Who are they?
The Wanniyala-Aetto (‘forest people’) live in a region of tropical forest to the east of Sri Lanka’s central mountain massif. They are thought to have lived in Sri Lanka for many millennia before the arrival of the now dominant Sinhalese and Tamils. They are commonly known by outsiders as ‘Veddah’.
How do they live?
Until recently, the Wanniyala-Aetto lived in their forest. They hunted deer, wild boar and other animals and birds, and collected honey, fruit and nuts. They also practiced a form of ‘shifting cultivation’, clearing small plots of land or ‘chenas’ from the forest and planting grains, vegetables and tubers.
A family would move to a new plot every year, returning to the same piece of land after seven or eight years.
Today, the Wanniyala-Aetto live in villages outside their forest. They can no longer practice ‘chena’, and have only small plots of land for growing rice and vegetables and raising cattle and goats. Those hunting and gathering in the forest now risk arrest and violence, but many continue to do so.
Others work for wages on the land of Sinhalese settlers or perform dances and sell trinkets to tourists. Some women work in domestic labour in the Middle East.
What problems do they face?
In the 1950s the Sri Lankan government started to open up the Wanniyala-Aetto’s land for Sinhalese settlers. Forests were bulldozed, hunting grounds were flooded, and thousands of settlers began to arrive.
In 1983, the Wanniyala-Aetto’s last forest refuge was designated as the Maduru Oya National Park. They were moved to government villages and banned from entering their forest without a permit. They were also banned from hunting and gathering.
The transition to this new life has been difficult, and many families
struggle to grow enough food on the small plots they were given by the
Children are now taught the language and religion of the dominant Sinhalese population. Alcoholism and mental illness are rife in the new communities.
Since 1998, some men have been granted permits to hunt and gather in a small area of their forest, but those without permits continue to face fines or imprisonment if caught.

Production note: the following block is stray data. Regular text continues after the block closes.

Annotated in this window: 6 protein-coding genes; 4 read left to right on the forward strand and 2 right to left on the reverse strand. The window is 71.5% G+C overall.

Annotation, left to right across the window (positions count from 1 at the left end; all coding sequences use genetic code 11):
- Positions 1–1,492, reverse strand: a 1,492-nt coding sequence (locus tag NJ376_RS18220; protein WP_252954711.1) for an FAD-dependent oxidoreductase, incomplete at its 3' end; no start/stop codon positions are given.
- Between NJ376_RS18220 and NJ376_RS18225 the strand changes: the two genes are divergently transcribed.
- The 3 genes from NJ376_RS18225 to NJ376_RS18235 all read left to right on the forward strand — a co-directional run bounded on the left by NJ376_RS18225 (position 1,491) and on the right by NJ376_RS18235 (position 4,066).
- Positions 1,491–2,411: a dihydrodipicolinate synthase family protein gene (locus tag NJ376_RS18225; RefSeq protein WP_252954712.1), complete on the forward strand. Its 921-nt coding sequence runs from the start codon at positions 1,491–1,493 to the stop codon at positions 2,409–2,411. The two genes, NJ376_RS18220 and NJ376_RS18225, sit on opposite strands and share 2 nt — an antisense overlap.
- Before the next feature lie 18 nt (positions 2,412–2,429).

In recent years, three Wanniyala-Aetto, all with permits, have been shot dead by park guards. Many Wanniyala-Aetto want to return to their land in Maduru Oya.
How does Survival help?
Survival is calling on the Sri Lankan government to recognise the rights of the Wanniyala-Aetto to live, hunt for their own consumption and gather forest produce inside the Maduru Oya National Park.
How can I help?
- Click here to donate to Survival.
- Click here to write a letter to your MP or MEP (UK).
- Click here to write to the President, your senators, congressmen or other elected officials (US).
- Write to your local Sri Lankan embassy, click here to find out the address.
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News from the Wanniyala-Aetto
Sri Lanka: Survival calls on UN to stand up for Wanniyala-Aetto
Survival has urged the UN Human Rights Council to call on Sri Lanka to recognize the rights of the Wanniyala-Aetto.
Sri Lankan park guard kills tribal man
Sri Lankan park guard shoots dead man from the Wanniyala-Aetto tribe
Charges against Wanniyala-Aetto honey collectors dropped
Charges against four Wanniyala-Aetto men, arrested in Sri Lanka in August for collecting honey on their own land, have been dropped.
Four Wanniyala-Aetto arrested for collecting honey
Four men from the Wanniyala-Aetto tribe of Sri Lanka have been arrested for collecting honey on their own land.
Wanniyala-Aetto fined for trespassing on their land
Two Wanniyala-Aetto men have been fined for trespassing on their own land in an attempt to return to their hunting grounds.
Ten Wanniyala-Aetto arrested for trespassing on their own land
Ten Wanniyala-Aetto people have been arrested for trespassing on their own land in an attempt to return to their hunting grounds. They face trial later this year.